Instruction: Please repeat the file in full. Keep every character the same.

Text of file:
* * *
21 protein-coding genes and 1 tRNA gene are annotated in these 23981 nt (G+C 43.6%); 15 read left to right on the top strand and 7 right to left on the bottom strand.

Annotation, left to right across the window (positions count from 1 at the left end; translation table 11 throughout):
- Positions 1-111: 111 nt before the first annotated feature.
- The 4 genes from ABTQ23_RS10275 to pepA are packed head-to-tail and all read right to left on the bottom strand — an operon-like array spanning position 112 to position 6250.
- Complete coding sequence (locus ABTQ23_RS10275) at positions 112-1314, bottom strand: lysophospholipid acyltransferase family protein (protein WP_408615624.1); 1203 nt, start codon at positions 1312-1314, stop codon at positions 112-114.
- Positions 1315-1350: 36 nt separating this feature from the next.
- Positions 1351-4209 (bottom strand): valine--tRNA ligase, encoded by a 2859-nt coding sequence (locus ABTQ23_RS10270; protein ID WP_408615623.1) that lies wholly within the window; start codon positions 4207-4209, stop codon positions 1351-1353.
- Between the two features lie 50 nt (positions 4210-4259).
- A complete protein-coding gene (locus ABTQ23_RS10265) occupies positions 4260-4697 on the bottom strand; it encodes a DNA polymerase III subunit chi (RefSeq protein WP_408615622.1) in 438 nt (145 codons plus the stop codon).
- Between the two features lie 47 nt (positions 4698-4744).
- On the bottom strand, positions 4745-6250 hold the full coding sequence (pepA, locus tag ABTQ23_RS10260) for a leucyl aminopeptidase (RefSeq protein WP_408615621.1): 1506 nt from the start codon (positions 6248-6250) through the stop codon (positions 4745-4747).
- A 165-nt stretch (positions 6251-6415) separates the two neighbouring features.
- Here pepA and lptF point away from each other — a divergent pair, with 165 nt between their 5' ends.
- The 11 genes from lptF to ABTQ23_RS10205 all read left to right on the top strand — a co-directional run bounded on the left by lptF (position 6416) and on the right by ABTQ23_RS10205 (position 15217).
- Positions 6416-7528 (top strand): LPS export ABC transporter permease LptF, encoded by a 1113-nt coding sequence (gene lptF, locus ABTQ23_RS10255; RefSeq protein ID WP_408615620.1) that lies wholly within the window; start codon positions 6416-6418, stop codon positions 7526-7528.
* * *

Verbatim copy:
21 protein-coding genes and 1 tRNA gene are annotated in these 23981 nt (G+C 43.6%); 15 read left to right on the top strand and 7 right to left on the bottom strand.

Annotation, left to right across the window (positions count from 1 at the left end; translation table 11 throughout):
- Positions 1-111: 111 nt before the first annotated feature.
- The 4 genes from ABTQ23_RS10275 to pepA are packed head-to-tail and all read right to left on the bottom strand — an operon-like array spanning position 112 to position 6250.
- Complete coding sequence (locus ABTQ23_RS10275) at positions 112-1314, bottom strand: lysophospholipid acyltransferase family protein (protein WP_408615624.1); 1203 nt, start codon at positions 1312-1314, stop codon at positions 112-114.
- Positions 1315-1350: 36 nt separating this feature from the next.
- Positions 1351-4209 (bottom strand): valine--tRNA ligase, encoded by a 2859-nt coding sequence (locus ABTQ23_RS10270; protein ID WP_408615623.1) that lies wholly within the window; start codon positions 4207-4209, stop codon positions 1351-1353.
- Between the two features lie 50 nt (positions 4210-4259).
- A complete protein-coding gene (locus ABTQ23_RS10265) occupies positions 4260-4697 on the bottom strand; it encodes a DNA polymerase III subunit chi (RefSeq protein WP_408615622.1) in 438 nt (145 codons plus the stop codon).
- Between the two features lie 47 nt (positions 4698-4744).
- On the bottom strand, positions 4745-6250 hold the full coding sequence (pepA, locus tag ABTQ23_RS10260) for a leucyl aminopeptidase (RefSeq protein WP_408615621.1): 1506 nt from the start codon (positions 6248-6250) through the stop codon (positions 4745-4747).
- A 165-nt stretch (positions 6251-6415) separates the two neighbouring features.
- Here pepA and lptF point away from each other — a divergent pair, with 165 nt between their 5' ends.
- The 11 genes from lptF to ABTQ23_RS10205 all read left to right on the top strand — a co-directional run bounded on the left by lptF (position 6416) and on the right by ABTQ23_RS10205 (position 15217).
- Positions 6416-7528 (top strand): LPS export ABC transporter permease LptF, encoded by a 1113-nt coding sequence (gene lptF, locus ABTQ23_RS10255; RefSeq protein ID WP_408615620.1) that lies wholly within the window; start codon positions 6416-6418, stop codon positions 7526-7528.